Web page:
Reply Score: 2

RE: brtfs
by phoenix on Mon 7th Jun 2010 19:29 UTC in reply to "brtfs"
phoenix Member since:
2005-07-11

btrfs doesn't support pooled storage.
btrfs doesn't support RAID levels above 1 (RAID10 is not higher than 1).
btrfs doesn't do end-to-end checksumming and self-healing.
btrfs doesn't do encryption (still an experimental feature in ZFS, but it's being worked on).
btrfs doesn't do deduplication.

Those are just some things I can think of off the top of my head. There's bound to be a lot more, considering the relative immaturity of the btrfs codebase compared to the ZFS codebase.

IOW, btrfs is where ZFS was 10 years ago. Explain to me again how btrfs is so much better, and will rule the storage world? ;)

Reply Score: 5

RE[2]: brtfs
by Tuxie on Mon 7th Jun 2010 23:08 UTC in reply to "RE: brtfs"
Tuxie Member since:
2009-04-22

One of the ZFS features I think is coolest is L2ARC which let you put a fast SSD as a read/write-cache in front of a pool of slower mechanical disks. The blocks you use most frequently will have a copy on the SSD for quick access. IIRC the cache currently doesn't survive a reboot though (it will start caching from scratch again), but they are working on fixing that.

Reply Score: 1

RE[3]: brtfs
by phoenix on Mon 7th Jun 2010 23:24 UTC in reply to "RE[2]: brtfs"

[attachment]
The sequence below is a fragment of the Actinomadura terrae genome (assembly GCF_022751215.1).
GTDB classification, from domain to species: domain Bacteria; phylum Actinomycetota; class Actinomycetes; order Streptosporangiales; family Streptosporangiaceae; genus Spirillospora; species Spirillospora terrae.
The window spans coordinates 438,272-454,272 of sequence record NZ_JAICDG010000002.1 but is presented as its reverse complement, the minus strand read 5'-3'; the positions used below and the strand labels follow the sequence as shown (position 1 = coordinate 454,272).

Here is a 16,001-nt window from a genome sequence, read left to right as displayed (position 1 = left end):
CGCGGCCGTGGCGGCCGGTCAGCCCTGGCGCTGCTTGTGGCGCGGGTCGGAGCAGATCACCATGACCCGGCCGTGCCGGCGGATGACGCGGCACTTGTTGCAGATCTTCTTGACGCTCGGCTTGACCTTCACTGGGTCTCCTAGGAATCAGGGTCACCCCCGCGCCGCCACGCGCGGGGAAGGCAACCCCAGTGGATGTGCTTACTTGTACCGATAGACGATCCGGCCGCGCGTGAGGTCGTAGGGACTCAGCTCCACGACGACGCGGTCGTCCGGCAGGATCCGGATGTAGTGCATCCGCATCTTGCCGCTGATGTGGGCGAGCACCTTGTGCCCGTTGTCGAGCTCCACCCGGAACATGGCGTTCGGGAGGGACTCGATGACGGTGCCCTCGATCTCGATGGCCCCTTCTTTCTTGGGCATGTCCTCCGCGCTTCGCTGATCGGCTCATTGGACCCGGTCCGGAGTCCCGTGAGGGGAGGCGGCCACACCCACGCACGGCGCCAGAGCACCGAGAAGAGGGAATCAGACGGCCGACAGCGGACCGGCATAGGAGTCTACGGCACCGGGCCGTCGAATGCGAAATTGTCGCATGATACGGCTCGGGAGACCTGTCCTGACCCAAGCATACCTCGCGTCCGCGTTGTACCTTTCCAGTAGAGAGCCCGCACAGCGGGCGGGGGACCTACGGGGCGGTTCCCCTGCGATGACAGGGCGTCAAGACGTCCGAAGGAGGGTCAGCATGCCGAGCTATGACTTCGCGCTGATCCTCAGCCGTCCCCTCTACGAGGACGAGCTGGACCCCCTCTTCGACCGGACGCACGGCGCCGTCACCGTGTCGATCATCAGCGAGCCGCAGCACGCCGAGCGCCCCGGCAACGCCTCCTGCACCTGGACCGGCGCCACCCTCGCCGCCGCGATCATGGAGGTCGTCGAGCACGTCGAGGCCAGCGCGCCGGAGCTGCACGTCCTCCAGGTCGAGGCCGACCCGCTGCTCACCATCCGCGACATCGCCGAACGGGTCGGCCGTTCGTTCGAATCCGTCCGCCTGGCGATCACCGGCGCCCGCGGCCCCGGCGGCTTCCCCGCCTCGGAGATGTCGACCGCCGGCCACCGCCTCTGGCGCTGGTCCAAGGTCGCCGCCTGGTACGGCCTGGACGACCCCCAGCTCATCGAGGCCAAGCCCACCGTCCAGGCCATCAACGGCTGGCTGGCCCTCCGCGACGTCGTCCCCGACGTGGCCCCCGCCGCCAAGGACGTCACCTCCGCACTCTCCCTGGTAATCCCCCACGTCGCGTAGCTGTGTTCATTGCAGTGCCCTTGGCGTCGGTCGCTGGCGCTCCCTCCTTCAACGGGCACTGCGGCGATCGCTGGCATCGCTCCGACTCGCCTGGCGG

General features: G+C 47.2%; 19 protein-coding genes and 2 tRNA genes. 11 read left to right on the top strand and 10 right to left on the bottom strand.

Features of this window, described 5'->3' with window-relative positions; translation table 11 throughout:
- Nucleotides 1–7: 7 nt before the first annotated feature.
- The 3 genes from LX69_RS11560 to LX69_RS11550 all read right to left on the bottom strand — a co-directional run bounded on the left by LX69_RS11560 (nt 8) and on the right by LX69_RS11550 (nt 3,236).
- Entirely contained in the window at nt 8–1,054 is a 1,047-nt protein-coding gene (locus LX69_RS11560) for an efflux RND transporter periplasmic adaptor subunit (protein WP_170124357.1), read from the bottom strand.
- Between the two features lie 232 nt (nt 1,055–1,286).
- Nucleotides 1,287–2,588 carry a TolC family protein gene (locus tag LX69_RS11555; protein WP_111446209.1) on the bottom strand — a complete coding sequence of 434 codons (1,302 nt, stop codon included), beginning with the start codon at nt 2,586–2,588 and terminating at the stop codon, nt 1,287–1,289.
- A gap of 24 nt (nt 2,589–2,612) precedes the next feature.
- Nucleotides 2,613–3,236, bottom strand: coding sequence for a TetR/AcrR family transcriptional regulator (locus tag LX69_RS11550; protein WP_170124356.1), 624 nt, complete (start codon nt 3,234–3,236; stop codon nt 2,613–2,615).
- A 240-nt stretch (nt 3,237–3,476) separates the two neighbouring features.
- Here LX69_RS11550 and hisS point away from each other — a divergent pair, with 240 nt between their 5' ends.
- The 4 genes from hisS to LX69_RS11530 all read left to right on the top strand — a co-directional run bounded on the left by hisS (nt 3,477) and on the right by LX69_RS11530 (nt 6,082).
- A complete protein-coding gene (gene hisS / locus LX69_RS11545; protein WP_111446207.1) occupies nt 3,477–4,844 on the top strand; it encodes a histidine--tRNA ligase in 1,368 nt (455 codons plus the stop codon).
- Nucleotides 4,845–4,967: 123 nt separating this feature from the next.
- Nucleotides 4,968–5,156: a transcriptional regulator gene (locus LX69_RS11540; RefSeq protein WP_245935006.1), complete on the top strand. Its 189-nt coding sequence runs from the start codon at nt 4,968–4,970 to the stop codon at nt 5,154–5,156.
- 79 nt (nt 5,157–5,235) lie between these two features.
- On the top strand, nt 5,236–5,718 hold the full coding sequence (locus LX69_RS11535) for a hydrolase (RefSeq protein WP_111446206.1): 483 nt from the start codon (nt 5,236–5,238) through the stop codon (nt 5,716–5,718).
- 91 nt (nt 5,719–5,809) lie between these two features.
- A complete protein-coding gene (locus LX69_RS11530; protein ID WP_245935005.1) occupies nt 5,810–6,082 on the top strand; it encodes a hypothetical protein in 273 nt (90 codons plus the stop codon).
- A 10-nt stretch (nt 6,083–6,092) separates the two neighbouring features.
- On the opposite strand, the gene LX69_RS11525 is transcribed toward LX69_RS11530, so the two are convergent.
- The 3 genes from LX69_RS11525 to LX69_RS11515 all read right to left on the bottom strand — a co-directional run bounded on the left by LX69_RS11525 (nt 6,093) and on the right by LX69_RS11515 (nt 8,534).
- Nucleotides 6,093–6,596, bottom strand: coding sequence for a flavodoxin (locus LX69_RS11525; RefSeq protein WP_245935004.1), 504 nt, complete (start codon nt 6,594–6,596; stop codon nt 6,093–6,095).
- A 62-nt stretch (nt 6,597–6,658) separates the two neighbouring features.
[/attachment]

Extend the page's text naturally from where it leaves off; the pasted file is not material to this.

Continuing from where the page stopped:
phoenix Member since:
2005-07-11

Yes, cache vdevs are very handy. And they are absolutely essential for dedupe to work correctly/quickly.

Even a lowly USB flash stick can be used as a cache vdev ... so long as the read speed of the USB stack/driver/port/disk is faster than the read speed of the harddrive.

I use 4 GB USB sticks at home to speed up my pokey 120 GB SATA (non-NCQ, 1.5 GB/s) drives.

There's even support for using SSDs for write caching (log vdevs), although it's a lot harder to find SSDs that are optimised for writes (SLC-based) that include onboard power (supercap, for example) and that honour cache flush/sync requests.

Reply Score: 2

RE[2]: brtfs
by diegocg on Wed 9th Jun 2010 13:25 UTC in reply to "RE: brtfs"
diegocg Member since:
2005-07-08

Duh, btrfs has pool storage, patches to support other raid levels and end-to-end checksumming. Self-healing, deduplication and encryption will be added later once other basic features (shich as direct-IO) are added and stabilized.

Reply Score: 2

RE[3]: brtfs
by phoenix on Wed 9th Jun 2010 14:46 UTC in reply to "RE[2]: brtfs"
phoenix Member since:
2005-07-11

RAID 5/6 support has not been checked in yet, nor has it really been made available for testing beyond the two devs working on it. Thus, it doesn't support RAID levels above 1 yet.

Nor does it really support pooled storage, as you still have to specify the harddrives that will be used for each filesystem when you create the filesystem. There's no pool management yet, just filesystem management.

So, like I said, btrfs is where zfs was 10 years ago. It's not a replacement for zfs in any way at this time.

Maybe in 5 years, it'll be where zfs is now. But it's not there yet.

Reply Score: 2

RE[4]: brtfs
by diegocg on Wed 9th Jun 2010 17:31 UTC in reply to "RE[3]: brtfs"
diegocg Member since:
2005-07-08

Duh (again). Btrfs does pool storage from day 1. Just because the command line tool doesn't autodetect where the pool storage is it doesn't mean it isn't there.